Caring for kids with disabilities and difficult toileting behaviours

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Caring for kids with disabilities and difficult toileting behaviours

There is plenty of research telling us what most of us already suspected; that parents of children with disabilities are much more prone to stress, anxiety, depression and relationship strain than other parents.

We also know that the level of social and community supports these parents receive is a major determinant in how well they fare.

The most recent Australian Bureau of Statistics (ABS) census reported that one in 11 children aged between five and 14 had some form of disability – more than half with severe or profound limitations.  That equates to about one in 20 children.

The parents of these children make up a sizeable portion of the 2.7 million unpaid carers across Australia who look after our most vulnerable citizens, including the 140,000 who need help with bladder and bowel control.

To draw attention to the plight of carers of children and adults with incontinence, the Continence Foundation of Australia has this year turned its focus on carers. The Foundation is about to launch a national campaign, Tell someone who cares: phone 1800 33 00 66, during World Continence Week (June 22-28).

Parents are often overlooked when the term ‘carer’ is used in this context. Yet the majority (63 per cent) of children’s disorders are mental or behavioural.  This includes conditions such as autism, ADHD, intellectual disability and delayed development– all of which can have serious implications for bladder and bowel control.

Children’s continence nurse Janine Armocida, who is also a consultant on the National Continence Helpline, said parents were often exasperated and desperate by the time they phoned the Helpline.

Some of the more challenging behaviours parents sought help for, she said, were when children held on (avoidance) for unreasonably long periods, handled their faeces, soiled or wet themselves well beyond toilet training age , or were afraid to use the  toilet.

“We can help parents identify possible causes for some of these problems so they have a starting point from which to take some new approaches,” Ms Armocida said.

For example, the precursor to toilet avoidance was often found to be a painful bowel motion resulting from constipation, she said.

“If you suspect constipation, have your child’s bowels checked out by your doctor or continence nurse.”

Fear of the toilet may be a sensory issue for children with autism, she said. ”They may not like the sound of the flushing toilet, or feel that the toilet seat is too cold, too hot or too hard. By trying to identify the cause of their fear, parents may be able to make a few alterations to the toilet environment,” Ms Armocida said.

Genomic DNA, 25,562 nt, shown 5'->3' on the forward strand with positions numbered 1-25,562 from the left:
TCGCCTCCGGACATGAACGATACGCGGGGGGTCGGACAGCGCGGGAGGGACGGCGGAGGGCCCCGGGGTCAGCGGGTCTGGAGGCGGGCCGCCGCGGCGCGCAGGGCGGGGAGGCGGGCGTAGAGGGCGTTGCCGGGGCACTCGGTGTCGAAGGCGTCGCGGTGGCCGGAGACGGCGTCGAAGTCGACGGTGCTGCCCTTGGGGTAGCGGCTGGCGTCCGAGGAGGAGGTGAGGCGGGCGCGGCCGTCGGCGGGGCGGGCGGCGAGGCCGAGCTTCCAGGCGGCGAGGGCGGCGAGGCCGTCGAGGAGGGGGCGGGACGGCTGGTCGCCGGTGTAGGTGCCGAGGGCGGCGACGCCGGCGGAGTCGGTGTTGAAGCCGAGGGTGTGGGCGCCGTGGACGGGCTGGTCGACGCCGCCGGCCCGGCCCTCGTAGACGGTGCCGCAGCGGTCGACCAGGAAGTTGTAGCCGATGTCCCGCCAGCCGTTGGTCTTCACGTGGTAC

Explaining to parents why some children might handle their faeces was a significant first step towards modifying their behaviour, she said.

“Some children handle their faeces because they can feel it coming out, or because it feels uncomfortable in their rectum. This too, can often be associated with constipation. Other children play with their faeces because they like the tactile sensation, in which case products like playdo or kids’ slime might be introduced to their play.”

Ms Armocida reassured parents that there was much that could be done to support parents trying to cope with challenging toileting behaviours.

“We can also put parents in contact with a specialist continence service in their area when they phone us at the Helpline,” she added.

“As with all children, it’s important to observe your child so you know what may be holding them back; sometimes recording their bladder and bowel habits helps to give us a pictorial of what is happening. And remember, stay calm, be positive, reward good behaviour and ignore other behaviours.”

The Tell someone who cares; phone 1800 33 00 66 campaign is supported by Carers Australia and includes the launch of new resources, dedicated web pages and short videos on the Continence Foundation website that  outline the available support services, including the National Continence Helpline (1800 33 00 66).

Ms Armocida recommended a number of excellent resources already available for parents of children with disabilities:

  • One Step at a Time; a parent’s guide to toilet skills for children with special needs available from the Victorian Continence Resource Centre (03 9816 8266),
  • Tom’s Toilet DVD available from the South Australian Government (13 23 24),
  • Toilet Training for children with special needs app from iTunes, and
  • One Step at a time Toilet Tips from Google Play

For advice about your child’s toileting behaviours, information about financial assistance for the purchase of products and referrals to health and support services, phone the free National Continence Helpline on 1800 33 00 66.

References

1. Reichman N.E., Corman H., Noonan K., 2008, Impact of child disability on the family, Maternal and Child Health Journal, 12(6):679-683.
2. Isa SN et. al., The impact of children with disabilities on parent health-related quality of life and family functioning in Kelantan and its associated factors. J Dev Behav Pediatr. 2013 May;34(4):262-8.
3. ABS 2003 and 2009 Survey of Disability, Ageing and Carers (SDAC).
4. Carers Australia.
5. Incontinence in Australia, Australian Institute of Health and Welfare, 2009

(Source: Continence Foundation of Australia)

Date Created: June 22, 2015

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